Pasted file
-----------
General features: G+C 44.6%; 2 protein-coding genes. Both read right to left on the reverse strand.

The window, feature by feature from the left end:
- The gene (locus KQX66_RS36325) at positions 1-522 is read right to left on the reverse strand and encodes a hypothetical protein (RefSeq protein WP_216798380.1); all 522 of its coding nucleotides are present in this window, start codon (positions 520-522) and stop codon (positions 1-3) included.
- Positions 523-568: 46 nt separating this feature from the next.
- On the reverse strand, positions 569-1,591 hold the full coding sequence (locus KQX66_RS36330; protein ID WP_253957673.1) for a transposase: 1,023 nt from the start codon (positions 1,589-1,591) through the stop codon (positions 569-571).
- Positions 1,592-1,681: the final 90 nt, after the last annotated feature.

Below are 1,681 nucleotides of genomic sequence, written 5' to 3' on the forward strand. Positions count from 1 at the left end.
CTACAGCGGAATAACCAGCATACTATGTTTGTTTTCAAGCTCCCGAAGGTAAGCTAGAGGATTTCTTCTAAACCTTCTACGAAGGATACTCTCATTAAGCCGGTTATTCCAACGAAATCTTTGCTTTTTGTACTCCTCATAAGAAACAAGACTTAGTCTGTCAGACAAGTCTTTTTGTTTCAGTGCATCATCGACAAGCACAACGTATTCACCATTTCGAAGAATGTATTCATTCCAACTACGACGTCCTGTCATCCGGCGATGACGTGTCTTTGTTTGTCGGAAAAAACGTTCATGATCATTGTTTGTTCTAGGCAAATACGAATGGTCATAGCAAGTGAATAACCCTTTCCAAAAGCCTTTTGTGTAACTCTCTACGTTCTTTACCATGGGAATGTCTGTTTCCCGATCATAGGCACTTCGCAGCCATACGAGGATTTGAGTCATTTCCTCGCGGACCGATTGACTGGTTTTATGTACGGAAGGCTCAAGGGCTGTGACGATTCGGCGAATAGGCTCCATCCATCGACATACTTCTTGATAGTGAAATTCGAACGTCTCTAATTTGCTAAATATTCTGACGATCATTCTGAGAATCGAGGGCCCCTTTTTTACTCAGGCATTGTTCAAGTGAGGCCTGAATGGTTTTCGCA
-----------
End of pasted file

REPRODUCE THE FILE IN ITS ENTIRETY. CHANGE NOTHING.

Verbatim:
General features: G+C 44.6%; 2 protein-coding genes. Both read right to left on the reverse strand.

The window, feature by feature from the left end:
- The gene (locus KQX66_RS36325) at positions 1-522 is read right to left on the reverse strand and encodes a hypothetical protein (RefSeq protein WP_216798380.1); all 522 of its coding nucleotides are present in this window, start codon (positions 520-522) and stop codon (positions 1-3) included.
- Positions 523-568: 46 nt separating this feature from the next.
- On the reverse strand, positions 569-1,591 hold the full coding sequence (locus KQX66_RS36330; protein ID WP_253957673.1) for a transposase: 1,023 nt from the start codon (positions 1,589-1,591) through the stop codon (positions 569-571).
- Positions 1,592-1,681: the final 90 nt, after the last annotated feature.

Below are 1,681 nucleotides of genomic sequence, written 5' to 3' on the forward strand. Positions count from 1 at the left end.
CTACAGCGGAATAACCAGCATACTATGTTTGTTTTCAAGCTCCCGAAGGTAAGCTAGAGGATTTCTTCTAAACCTTCTACGAAGGATACTCTCATTAAGCCGGTTATTCCAACGAAATCTTTGCTTTTTGTACTCCTCATAAGAAACAAGACTTAGTCTGTCAGACAAGTCTTTTTGTTTCAGTGCATCATCGACAAGCACAACGTATTCACCATTTCGAAGAATGTATTCATTCCAACTACGACGTCCTGTCATCCGGCGATGACGTGTCTTTGTTTGTCGGAAAAAACGTTCATGATCATTGTTTGTTCTAGGCAAATACGAATGGTCATAGCAAGTGAATAACCCTTTCCAAAAGCCTTTTGTGTAACTCTCTACGTTCTTTACCATGGGAATGTCTGTTTCCCGATCATAGGCACTTCGCAGCCATACGAGGATTTGAGTCATTTCCTCGCGGACCGATTGACTGGTTTTATGTACGGAAGGCTCAAGGGCTGTGACGATTCGGCGAATAGGCTCCATCCATCGACATACTTCTTGATAGTGAAATTCGAACGTCTCTAATTTGCTAAATATTCTGACGATCATTCTGAGAATCGAGGGCCCCTTTTTTACTCAGGCATTGTTCAAGTGAGGCCTGAATGGTTTTCGCA